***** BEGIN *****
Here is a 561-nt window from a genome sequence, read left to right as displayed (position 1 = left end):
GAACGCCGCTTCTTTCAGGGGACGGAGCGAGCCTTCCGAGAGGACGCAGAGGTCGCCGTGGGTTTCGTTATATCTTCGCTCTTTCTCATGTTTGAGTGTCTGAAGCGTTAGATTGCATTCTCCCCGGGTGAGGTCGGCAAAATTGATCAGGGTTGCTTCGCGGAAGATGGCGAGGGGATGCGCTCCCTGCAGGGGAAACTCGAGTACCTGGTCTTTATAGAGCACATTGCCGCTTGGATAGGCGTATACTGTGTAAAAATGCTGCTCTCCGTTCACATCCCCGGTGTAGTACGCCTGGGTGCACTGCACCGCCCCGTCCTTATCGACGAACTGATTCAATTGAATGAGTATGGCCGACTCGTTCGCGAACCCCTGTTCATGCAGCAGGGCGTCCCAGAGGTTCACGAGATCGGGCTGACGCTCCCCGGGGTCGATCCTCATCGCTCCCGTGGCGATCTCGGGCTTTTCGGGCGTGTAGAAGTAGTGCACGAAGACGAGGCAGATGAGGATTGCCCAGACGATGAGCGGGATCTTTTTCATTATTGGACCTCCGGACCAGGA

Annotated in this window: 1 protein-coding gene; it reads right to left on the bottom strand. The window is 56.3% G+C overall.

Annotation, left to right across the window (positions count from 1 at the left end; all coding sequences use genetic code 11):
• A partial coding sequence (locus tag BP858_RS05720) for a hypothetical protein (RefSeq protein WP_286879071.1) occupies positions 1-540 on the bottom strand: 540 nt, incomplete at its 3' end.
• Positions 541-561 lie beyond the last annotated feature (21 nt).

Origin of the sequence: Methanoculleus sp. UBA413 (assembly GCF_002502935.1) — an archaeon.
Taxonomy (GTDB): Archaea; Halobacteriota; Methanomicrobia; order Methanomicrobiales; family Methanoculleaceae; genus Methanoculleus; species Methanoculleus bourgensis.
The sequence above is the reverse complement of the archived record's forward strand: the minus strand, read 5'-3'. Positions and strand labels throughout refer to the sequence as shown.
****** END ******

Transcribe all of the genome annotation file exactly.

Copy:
Here is a 561-nt window from a genome sequence, read left to right as displayed (position 1 = left end):
GAACGCCGCTTCTTTCAGGGGACGGAGCGAGCCTTCCGAGAGGACGCAGAGGTCGCCGTGGGTTTCGTTATATCTTCGCTCTTTCTCATGTTTGAGTGTCTGAAGCGTTAGATTGCATTCTCCCCGGGTGAGGTCGGCAAAATTGATCAGGGTTGCTTCGCGGAAGATGGCGAGGGGATGCGCTCCCTGCAGGGGAAACTCGAGTACCTGGTCTTTATAGAGCACATTGCCGCTTGGATAGGCGTATACTGTGTAAAAATGCTGCTCTCCGTTCACATCCCCGGTGTAGTACGCCTGGGTGCACTGCACCGCCCCGTCCTTATCGACGAACTGATTCAATTGAATGAGTATGGCCGACTCGTTCGCGAACCCCTGTTCATGCAGCAGGGCGTCCCAGAGGTTCACGAGATCGGGCTGACGCTCCCCGGGGTCGATCCTCATCGCTCCCGTGGCGATCTCGGGCTTTTCGGGCGTGTAGAAGTAGTGCACGAAGACGAGGCAGATGAGGATTGCCCAGACGATGAGCGGGATCTTTTTCATTATTGGACCTCCGGACCAGGA

Annotated in this window: 1 protein-coding gene; it reads right to left on the bottom strand. The window is 56.3% G+C overall.

Annotation, left to right across the window (positions count from 1 at the left end; all coding sequences use genetic code 11):
• A partial coding sequence (locus tag BP858_RS05720) for a hypothetical protein (RefSeq protein WP_286879071.1) occupies positions 1-540 on the bottom strand: 540 nt, incomplete at its 3' end.
• Positions 541-561 lie beyond the last annotated feature (21 nt).

Origin of the sequence: Methanoculleus sp. UBA413 (assembly GCF_002502935.1) — an archaeon.
Taxonomy (GTDB): Archaea; Halobacteriota; Methanomicrobia; order Methanomicrobiales; family Methanoculleaceae; genus Methanoculleus; species Methanoculleus bourgensis.
The sequence above is the reverse complement of the archived record's forward strand: the minus strand, read 5'-3'. Positions and strand labels throughout refer to the sequence as shown.